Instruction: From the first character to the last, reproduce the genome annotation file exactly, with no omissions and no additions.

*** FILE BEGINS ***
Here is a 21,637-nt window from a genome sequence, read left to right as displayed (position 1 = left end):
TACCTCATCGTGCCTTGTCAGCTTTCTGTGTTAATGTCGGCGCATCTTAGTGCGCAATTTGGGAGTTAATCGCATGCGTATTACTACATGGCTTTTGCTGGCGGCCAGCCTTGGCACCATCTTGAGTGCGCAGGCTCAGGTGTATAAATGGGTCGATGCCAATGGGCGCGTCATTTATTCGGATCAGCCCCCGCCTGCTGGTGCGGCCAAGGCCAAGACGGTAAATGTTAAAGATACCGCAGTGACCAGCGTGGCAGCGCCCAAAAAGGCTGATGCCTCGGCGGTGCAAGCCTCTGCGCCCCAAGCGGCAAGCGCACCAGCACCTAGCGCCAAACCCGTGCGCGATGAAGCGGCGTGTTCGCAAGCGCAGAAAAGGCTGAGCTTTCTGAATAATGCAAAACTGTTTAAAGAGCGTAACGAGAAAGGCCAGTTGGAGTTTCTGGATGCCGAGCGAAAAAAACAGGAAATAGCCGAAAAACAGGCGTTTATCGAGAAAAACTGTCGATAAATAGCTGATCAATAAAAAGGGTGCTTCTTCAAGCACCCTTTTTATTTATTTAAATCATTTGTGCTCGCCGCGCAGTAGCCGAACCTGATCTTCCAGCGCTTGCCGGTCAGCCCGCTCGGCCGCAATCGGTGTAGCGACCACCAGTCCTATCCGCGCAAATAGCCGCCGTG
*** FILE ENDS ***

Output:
Here is a 21,637-nt window from a genome sequence, read left to right as displayed (position 1 = left end):
TACCTCATCGTGCCTTGTCAGCTTTCTGTGTTAATGTCGGCGCATCTTAGTGCGCAATTTGGGAGTTAATCGCATGCGTATTACTACATGGCTTTTGCTGGCGGCCAGCCTTGGCACCATCTTGAGTGCGCAGGCTCAGGTGTATAAATGGGTCGATGCCAATGGGCGCGTCATTTATTCGGATCAGCCCCCGCCTGCTGGTGCGGCCAAGGCCAAGACGGTAAATGTTAAAGATACCGCAGTGACCAGCGTGGCAGCGCCCAAAAAGGCTGATGCCTCGGCGGTGCAAGCCTCTGCGCCCCAAGCGGCAAGCGCACCAGCACCTAGCGCCAAACCCGTGCGCGATGAAGCGGCGTGTTCGCAAGCGCAGAAAAGGCTGAGCTTTCTGAATAATGCAAAACTGTTTAAAGAGCGTAACGAGAAAGGCCAGTTGGAGTTTCTGGATGCCGAGCGAAAAAAACAGGAAATAGCCGAAAAACAGGCGTTTATCGAGAAAAACTGTCGATAAATAGCTGATCAATAAAAAGGGTGCTTCTTCAAGCACCCTTTTTATTTATTTAAATCATTTGTGCTCGCCGCGCAGTAGCCGAACCTGATCTTCCAGCGCTTGCCGGTCAGCCCGCTCGGCCGCAATCGGTGTAGCGACCACCAGTCCTATCCGCGCAAATAGCCGCCGTG